A new front emerged yesterday in the battle over the competition bill, with pro-business and pan-democratic lawmakers wrangling over just how much market share a company can command before it exercises 'a substantial degree of market power'.
The long-awaited bill to curb anti-competitive practices and provide a level corporate playing field in the city has already been subject to multiple amendments since being introduced to the Legislative Council in October. Last week the government proposed raising the turnover threshold from HK$11 million a year to HK$40 million.
Companies with turnover below the threshold would be exempt from regulations governing the abuse of 'substantial market power', known as the 'second conduct rule'.
Pro-business lawmakers also want a second threshold, covering the share of a market a firm enjoys, to be raised from the 25 per cent level proposed by the government last week. Companies whose share of a market does not reach that level would be exempt from regulation.
The government had hoped the concessions it made last week would be sufficient for the bill to pass by July without further amendment. Legco's term ends in July and if the bill does not pass by then, a new bill will need introducing in the next term that starts in October.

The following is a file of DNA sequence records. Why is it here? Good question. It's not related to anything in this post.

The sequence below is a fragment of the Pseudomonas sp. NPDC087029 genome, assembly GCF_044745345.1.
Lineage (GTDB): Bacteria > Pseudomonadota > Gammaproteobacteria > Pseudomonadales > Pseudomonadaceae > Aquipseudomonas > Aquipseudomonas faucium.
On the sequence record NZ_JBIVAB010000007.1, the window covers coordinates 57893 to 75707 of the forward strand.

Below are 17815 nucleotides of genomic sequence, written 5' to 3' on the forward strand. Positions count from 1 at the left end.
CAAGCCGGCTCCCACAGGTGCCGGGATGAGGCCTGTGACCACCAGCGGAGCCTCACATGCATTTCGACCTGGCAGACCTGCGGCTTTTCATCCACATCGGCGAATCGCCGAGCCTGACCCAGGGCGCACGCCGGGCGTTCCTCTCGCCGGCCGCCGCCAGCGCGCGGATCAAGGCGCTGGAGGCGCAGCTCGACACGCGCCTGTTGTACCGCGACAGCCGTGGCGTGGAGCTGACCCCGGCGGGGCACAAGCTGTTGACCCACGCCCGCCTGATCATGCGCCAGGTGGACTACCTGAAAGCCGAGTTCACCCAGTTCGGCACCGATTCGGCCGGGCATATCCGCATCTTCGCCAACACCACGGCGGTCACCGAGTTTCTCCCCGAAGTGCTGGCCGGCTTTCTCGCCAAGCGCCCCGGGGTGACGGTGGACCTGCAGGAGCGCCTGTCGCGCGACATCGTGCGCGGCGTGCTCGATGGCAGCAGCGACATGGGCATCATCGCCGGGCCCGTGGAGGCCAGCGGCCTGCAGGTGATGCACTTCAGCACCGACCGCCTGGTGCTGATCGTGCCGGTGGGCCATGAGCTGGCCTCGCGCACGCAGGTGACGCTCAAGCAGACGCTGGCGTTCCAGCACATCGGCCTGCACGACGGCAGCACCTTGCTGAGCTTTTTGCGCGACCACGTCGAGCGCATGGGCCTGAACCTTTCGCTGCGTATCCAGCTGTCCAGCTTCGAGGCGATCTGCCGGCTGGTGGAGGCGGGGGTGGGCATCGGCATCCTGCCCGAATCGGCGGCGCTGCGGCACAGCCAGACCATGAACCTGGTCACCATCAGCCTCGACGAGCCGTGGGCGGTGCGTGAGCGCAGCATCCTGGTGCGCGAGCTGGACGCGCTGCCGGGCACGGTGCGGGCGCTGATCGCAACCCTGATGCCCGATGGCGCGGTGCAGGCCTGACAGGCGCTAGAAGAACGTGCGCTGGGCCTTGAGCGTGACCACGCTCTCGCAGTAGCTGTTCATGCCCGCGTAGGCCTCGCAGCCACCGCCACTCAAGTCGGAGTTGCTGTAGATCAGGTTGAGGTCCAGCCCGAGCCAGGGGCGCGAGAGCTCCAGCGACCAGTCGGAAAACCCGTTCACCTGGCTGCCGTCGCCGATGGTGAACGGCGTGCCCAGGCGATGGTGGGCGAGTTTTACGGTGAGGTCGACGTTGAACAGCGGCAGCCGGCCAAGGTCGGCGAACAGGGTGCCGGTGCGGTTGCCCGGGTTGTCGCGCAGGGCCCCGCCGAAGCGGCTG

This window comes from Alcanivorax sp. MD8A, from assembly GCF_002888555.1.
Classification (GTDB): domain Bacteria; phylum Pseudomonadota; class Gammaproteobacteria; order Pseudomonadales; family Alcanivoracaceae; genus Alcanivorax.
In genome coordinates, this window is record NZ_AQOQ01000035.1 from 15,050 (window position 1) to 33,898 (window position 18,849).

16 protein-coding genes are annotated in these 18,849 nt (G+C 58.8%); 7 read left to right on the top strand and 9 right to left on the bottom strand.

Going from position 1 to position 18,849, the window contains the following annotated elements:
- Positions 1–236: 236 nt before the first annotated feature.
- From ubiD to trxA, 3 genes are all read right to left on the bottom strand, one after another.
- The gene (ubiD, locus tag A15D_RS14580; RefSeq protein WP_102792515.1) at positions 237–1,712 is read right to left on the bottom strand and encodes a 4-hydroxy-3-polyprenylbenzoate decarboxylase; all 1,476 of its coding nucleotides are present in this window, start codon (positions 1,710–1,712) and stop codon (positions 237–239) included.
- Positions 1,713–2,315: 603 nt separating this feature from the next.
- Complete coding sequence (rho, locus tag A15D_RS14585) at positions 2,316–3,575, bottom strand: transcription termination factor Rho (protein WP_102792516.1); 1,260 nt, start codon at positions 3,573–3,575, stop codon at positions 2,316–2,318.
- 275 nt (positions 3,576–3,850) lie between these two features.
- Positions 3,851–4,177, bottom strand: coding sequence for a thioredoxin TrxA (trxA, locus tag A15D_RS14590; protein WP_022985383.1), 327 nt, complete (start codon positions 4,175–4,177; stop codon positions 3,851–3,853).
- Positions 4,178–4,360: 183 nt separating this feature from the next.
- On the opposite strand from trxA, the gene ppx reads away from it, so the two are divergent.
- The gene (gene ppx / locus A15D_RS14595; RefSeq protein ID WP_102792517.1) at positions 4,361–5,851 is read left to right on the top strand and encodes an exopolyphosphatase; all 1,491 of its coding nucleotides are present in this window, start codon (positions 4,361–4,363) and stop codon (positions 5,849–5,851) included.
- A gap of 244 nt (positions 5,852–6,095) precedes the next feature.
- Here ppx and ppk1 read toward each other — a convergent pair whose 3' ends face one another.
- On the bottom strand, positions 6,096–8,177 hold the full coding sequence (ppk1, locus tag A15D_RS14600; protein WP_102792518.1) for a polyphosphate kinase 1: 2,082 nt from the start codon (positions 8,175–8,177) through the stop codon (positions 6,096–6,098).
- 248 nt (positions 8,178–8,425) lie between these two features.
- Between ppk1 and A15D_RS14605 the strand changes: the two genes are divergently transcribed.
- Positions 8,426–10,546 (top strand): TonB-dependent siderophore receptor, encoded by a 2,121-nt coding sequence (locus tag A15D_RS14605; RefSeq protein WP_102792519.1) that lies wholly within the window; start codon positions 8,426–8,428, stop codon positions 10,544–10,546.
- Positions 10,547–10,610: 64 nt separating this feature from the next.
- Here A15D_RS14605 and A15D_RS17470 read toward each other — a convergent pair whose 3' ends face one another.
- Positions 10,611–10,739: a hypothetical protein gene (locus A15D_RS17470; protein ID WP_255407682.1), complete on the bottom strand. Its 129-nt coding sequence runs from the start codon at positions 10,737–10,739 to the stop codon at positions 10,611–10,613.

'Can you increase this 25 per cent floor to 35 per cent to enhance protection for small businesses? We just want to curb the monopolies anyway,' asked insurance lawmaker Chan Kin-por during a Legco bills committee meeting yesterday.
A higher market-share threshold would exempt even more firms from the law. The government's proposal to raise the turnover threshold to HK$40 million would exclude 95 per cent of small and medium-sized enterprises (up from 86 per cent under an HK$11 million threshold).
Jeffrey Lam Kin-fung, the Legco representative of the Hong Kong General Chamber of Commerce, echoed Chan, citing a 'strong voice from the business sector demanding the 25 per cent figure be increased'.
In joint deals where more than one company infringes regulations on 'non-serious' practices - such as restrictions on advertising - outlined in the bill's 'first conduct rule', they would be exempt if their combined turnover is less than HK$200 million, doubled from the original HK$100 million. There are no exemptions for any companies for 'serious' offences such as price-fixing and bid-rigging.
Civic Party lawmaker Ronny Tong Ka-wah, a pan-democratic supporter of the bill, said further changes would risk making the measure ineffective.
'The various concessions made have already reduced the bill's power to protect consumers, who are also important stakeholders of the bill,' said Tong. 'I have to reconsider if this bill can still be supported. A bill with no teeth is worse than none at all.'
Deputy secretary for commerce and economic development Linda Lai Wai-ming said the government would not increase the market-share threshold further.
The government first published its long-awaited Competition Bill on July 2, 2010